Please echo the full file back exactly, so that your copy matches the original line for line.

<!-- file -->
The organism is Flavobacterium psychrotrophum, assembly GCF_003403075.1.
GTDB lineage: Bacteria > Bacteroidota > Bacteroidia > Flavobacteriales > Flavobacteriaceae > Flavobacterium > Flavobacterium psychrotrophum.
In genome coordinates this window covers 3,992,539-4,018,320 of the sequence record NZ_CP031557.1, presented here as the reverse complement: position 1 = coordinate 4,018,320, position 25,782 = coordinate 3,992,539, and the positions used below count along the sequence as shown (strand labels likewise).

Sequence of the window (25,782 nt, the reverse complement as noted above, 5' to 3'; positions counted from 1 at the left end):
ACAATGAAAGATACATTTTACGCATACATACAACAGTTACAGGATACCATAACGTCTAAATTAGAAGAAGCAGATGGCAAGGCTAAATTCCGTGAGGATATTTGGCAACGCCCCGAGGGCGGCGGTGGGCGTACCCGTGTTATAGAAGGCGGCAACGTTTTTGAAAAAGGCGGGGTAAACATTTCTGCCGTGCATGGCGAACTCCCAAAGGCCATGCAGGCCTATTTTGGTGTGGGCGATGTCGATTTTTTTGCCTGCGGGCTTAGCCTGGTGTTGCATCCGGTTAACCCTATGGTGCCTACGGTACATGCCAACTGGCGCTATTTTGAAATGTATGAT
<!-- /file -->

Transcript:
The organism is Flavobacterium psychrotrophum, assembly GCF_003403075.1.
GTDB lineage: Bacteria > Bacteroidota > Bacteroidia > Flavobacteriales > Flavobacteriaceae > Flavobacterium > Flavobacterium psychrotrophum.
In genome coordinates this window covers 3,992,539-4,018,320 of the sequence record NZ_CP031557.1, presented here as the reverse complement: position 1 = coordinate 4,018,320, position 25,782 = coordinate 3,992,539, and the positions used below count along the sequence as shown (strand labels likewise).

Sequence of the window (25,782 nt, the reverse complement as noted above, 5' to 3'; positions counted from 1 at the left end):
ACAATGAAAGATACATTTTACGCATACATACAACAGTTACAGGATACCATAACGTCTAAATTAGAAGAAGCAGATGGCAAGGCTAAATTCCGTGAGGATATTTGGCAACGCCCCGAGGGCGGCGGTGGGCGTACCCGTGTTATAGAAGGCGGCAACGTTTTTGAAAAAGGCGGGGTAAACATTTCTGCCGTGCATGGCGAACTCCCAAAGGCCATGCAGGCCTATTTTGGTGTGGGCGATGTCGATTTTTTTGCCTGCGGGCTTAGCCTGGTGTTGCATCCGGTTAACCCTATGGTGCCTACGGTACATGCCAACTGGCGCTATTTTGAAATGTATGAT